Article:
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Clay Ross, Expressing American Folk As A Global ‘Patchwork’

Clay Ross, right, pulled together the American Patchwork Quartet with singer Falu Shah, drummer Clarence Penn, and bassist Yasushi Nakamura.

Late in 2012, I fell for a band called Matuto when they were booked on Music City Roots at the Loveless Cafe Barn. The name is a Portuguese word that they said was the rough equivalent of “hillbilly,” and they played an uncanny, accordion-driven blend of Brazilian, Appalachian and jazz. The guitarist and lead singer was a fellow named Clay Ross, and I took notice.

A few years later, I started appreciating a band with roots in Charleston, SC called Ranky Tanky, on a mission to revive and reimagine folk songs from the Gullah people of the low country and sea islands. The music throbbed with rhythm and soul, and next thing I knew they were winning their second Grammy Award for Best Regional Roots Album. Playing guitar and singing in this mostly African-American group was definitely white guy Clay Ross.

In case it wasn’t a pattern by that point, it officially became one with Ross’s latest conceptual ensemble. Its name isn’t as exotic as the others, but The American Patchwork Quartet is the latest iteration of the New York-based musician’s ethos and modus operandi.

“I'm always kind of dreaming up these scenarios, and then trying to navigate and recruit talented people that I really admire, and am inspired by, to just get into this situation and see what happens,” Ross says in Episode 274 of The String. “It's a fun space to live, because it's always interesting, you know? You're living in this question. And you're working through the groundlessness.”

Ross tells me his family wasn’t musical, but as he grew up trying out the piano, violin and ultimately guitar, he found that music was the one pursuit where “I just don't ever feel like I run out of energy for it.” He studied composition at the College of Charleston and followed his muse into a hybrid of jazz and roots music, with guitar heroes like Tony Rice and Bill Frisell. He moved to New York and got his sea legs playing jazz dates. Then he got motivated to chase down a gig with legendary Brazilian percussionist Cyro Baptista, which Ross says put him on big stages for the first time and galvanized his passion for global roots fusion.

“A big part of his concept was to bring the world together through his music. And that really hit me and touched me,” Ross says. “And that definitely has played a part in shaping my trajectory. And the reason that I'm so interested in all these global cultures and how they, how we can dialogue together through music.” A real band is “democracy in action,” he says. “It doesn't always work in the world. But it more often works in music. And, and that gives me hope that makes me feel inspired.”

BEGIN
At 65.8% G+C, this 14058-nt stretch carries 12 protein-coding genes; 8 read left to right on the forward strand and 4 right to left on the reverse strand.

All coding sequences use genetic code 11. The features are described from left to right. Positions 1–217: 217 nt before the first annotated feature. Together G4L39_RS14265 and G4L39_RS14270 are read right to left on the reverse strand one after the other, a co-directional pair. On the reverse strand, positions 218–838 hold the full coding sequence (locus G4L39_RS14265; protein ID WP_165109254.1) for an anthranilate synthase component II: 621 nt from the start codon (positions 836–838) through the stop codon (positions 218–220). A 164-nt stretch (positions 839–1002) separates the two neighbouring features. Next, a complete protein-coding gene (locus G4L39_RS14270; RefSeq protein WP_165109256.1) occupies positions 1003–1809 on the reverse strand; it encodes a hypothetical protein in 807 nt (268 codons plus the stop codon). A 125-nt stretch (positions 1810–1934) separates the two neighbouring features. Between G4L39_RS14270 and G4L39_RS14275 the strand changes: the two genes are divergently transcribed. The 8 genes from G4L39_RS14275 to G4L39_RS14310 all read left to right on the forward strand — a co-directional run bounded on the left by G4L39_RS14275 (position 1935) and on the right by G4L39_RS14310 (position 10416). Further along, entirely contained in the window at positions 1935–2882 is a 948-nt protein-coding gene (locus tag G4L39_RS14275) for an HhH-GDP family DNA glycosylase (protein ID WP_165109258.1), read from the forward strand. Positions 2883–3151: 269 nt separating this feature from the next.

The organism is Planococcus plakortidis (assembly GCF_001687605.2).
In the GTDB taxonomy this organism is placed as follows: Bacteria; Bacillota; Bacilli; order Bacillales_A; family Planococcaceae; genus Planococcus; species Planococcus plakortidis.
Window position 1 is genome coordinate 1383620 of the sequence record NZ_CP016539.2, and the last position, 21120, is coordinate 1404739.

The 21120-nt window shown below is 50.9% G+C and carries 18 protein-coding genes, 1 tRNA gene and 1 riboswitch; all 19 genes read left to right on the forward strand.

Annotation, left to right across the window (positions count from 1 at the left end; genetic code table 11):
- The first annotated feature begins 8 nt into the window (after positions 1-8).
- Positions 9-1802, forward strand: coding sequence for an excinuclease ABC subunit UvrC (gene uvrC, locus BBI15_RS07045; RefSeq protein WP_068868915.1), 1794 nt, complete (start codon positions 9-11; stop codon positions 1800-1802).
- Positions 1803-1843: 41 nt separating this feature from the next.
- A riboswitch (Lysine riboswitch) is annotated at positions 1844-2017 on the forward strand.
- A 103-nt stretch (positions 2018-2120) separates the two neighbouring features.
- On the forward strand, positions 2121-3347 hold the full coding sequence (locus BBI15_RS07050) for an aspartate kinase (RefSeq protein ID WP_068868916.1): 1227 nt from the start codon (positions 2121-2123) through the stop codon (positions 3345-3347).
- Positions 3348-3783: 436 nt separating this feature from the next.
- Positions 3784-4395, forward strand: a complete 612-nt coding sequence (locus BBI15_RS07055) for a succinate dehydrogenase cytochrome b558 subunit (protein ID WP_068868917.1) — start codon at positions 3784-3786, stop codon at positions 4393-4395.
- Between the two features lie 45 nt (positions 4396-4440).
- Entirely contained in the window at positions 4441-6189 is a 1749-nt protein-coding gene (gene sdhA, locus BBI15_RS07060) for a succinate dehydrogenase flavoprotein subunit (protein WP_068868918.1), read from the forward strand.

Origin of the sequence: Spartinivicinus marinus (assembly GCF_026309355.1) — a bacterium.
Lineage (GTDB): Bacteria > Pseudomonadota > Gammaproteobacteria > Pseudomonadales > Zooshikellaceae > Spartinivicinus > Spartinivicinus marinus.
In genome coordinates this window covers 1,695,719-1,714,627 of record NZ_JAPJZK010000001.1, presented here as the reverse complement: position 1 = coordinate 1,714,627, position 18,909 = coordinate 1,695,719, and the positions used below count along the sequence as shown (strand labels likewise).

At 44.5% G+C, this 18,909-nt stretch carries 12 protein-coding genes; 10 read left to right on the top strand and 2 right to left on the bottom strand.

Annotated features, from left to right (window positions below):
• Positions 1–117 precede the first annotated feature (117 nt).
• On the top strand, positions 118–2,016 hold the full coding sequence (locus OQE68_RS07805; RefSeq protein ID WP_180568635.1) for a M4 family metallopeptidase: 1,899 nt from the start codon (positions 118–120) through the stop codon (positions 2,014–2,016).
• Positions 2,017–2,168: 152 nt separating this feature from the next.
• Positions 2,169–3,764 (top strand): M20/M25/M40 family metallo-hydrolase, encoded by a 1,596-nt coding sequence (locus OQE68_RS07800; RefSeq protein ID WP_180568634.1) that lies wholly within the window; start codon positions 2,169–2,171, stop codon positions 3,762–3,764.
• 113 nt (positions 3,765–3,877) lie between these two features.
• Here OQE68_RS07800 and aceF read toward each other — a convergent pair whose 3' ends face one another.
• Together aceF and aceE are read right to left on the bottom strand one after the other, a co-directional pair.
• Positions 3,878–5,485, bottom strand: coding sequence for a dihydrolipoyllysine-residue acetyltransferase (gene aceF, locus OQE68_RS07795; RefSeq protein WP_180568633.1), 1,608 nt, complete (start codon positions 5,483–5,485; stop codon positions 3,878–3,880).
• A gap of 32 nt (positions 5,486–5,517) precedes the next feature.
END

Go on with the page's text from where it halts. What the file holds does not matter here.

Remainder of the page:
Ross was inspired to assemble the American Patchwork Quartet with musicians he’d known a while from varied traditions and parts of the globe. The rhythm section is Yasushi Nakamura, born in Japan, on bass and Clarence Penn, a top-level jazz drummer from Detroit who studied with Ellis Marsalis. The focal point though inevitably becomes singer Falguni (Falu) Shah, a world-renowned Hindustani classical singer from Mumbai. Her interpretations of “Bury Me Beneath The Willow,” “Wayfaring Stranger,” and other less famous folk songs is like nothing I’ve ever heard. Ross invited and even challenged her to integrate her raga-based training and microtonal shadings with the ancient laments of Appalachia and the British Isles. For me, the tracks “Gone For Soldier” and “The Blackest Crow” should be in a hall of fame celebrating the folk process. Ross takes commanding lead vocals of his own on “Lazy John” and “Soul Of A Man,” while the two voices are often locked in succulent harmony. To say that this quartet is making these hallowed songs their own is an understatement.

As good as the album is, the APQ was conceived as a touring ensemble, with a layered mission. “I want people to look up on the stage and see this patchwork of American diversity,” is how Ross says he pitched his concept to his band-mates. “And I want to use these old American folk songs and the songs of past immigrant voices as a platform for us to explore our own American identities and for us to try to try to create something totally unique to us and very contemporary. And I want us all to bring our own voices to it and not try to imitate what has been done, but do it in our own way.”

Follow the American Patchwork Quartet’s tour dates here.

American Patchwork Quartet - Wayfaring Stranger

Craig Havighurst is WMOT's editorial director and host of <i>The String, a weekly interview show airing Mondays at 8 pm, repeating Sundays at 7 am. He also co-hosts The Old Fashioned on Saturdays at 9 am and Tuesdays at 8 pm. Threads and Instagram: @chavighurst. Email: craig@wmot.org</i>